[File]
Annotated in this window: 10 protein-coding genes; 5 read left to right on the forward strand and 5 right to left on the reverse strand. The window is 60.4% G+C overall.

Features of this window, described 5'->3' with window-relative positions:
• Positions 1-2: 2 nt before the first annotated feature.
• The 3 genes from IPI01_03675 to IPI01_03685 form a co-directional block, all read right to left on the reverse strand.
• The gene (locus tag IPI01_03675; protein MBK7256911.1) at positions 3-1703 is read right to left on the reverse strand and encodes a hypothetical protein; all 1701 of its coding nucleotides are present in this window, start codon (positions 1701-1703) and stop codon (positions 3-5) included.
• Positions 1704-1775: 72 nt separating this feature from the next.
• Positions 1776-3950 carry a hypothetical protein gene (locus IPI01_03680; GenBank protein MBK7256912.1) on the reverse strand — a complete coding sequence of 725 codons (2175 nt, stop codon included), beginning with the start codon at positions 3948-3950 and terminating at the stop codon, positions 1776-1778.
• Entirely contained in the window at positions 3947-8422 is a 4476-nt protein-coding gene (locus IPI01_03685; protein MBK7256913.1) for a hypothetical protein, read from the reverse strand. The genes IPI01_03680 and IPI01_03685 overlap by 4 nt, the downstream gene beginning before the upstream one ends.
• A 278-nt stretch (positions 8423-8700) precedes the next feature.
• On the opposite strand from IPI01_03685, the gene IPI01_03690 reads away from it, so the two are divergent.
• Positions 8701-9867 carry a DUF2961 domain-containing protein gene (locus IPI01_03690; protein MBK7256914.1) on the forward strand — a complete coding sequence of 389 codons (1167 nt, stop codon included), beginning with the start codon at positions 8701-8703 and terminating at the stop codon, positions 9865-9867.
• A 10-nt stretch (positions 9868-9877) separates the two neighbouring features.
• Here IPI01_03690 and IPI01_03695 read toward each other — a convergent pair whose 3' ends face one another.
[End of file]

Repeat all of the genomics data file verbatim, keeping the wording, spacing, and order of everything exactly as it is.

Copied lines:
Annotated in this window: 10 protein-coding genes; 5 read left to right on the forward strand and 5 right to left on the reverse strand. The window is 60.4% G+C overall.

Features of this window, described 5'->3' with window-relative positions:
• Positions 1-2: 2 nt before the first annotated feature.
• The 3 genes from IPI01_03675 to IPI01_03685 form a co-directional block, all read right to left on the reverse strand.
• The gene (locus tag IPI01_03675; protein MBK7256911.1) at positions 3-1703 is read right to left on the reverse strand and encodes a hypothetical protein; all 1701 of its coding nucleotides are present in this window, start codon (positions 1701-1703) and stop codon (positions 3-5) included.
• Positions 1704-1775: 72 nt separating this feature from the next.
• Positions 1776-3950 carry a hypothetical protein gene (locus IPI01_03680; GenBank protein MBK7256912.1) on the reverse strand — a complete coding sequence of 725 codons (2175 nt, stop codon included), beginning with the start codon at positions 3948-3950 and terminating at the stop codon, positions 1776-1778.
• Entirely contained in the window at positions 3947-8422 is a 4476-nt protein-coding gene (locus IPI01_03685; protein MBK7256913.1) for a hypothetical protein, read from the reverse strand. The genes IPI01_03680 and IPI01_03685 overlap by 4 nt, the downstream gene beginning before the upstream one ends.
• A 278-nt stretch (positions 8423-8700) precedes the next feature.
• On the opposite strand from IPI01_03685, the gene IPI01_03690 reads away from it, so the two are divergent.
• Positions 8701-9867 carry a DUF2961 domain-containing protein gene (locus IPI01_03690; protein MBK7256914.1) on the forward strand — a complete coding sequence of 389 codons (1167 nt, stop codon included), beginning with the start codon at positions 8701-8703 and terminating at the stop codon, positions 9865-9867.
• A 10-nt stretch (positions 9868-9877) separates the two neighbouring features.
• Here IPI01_03690 and IPI01_03695 read toward each other — a convergent pair whose 3' ends face one another.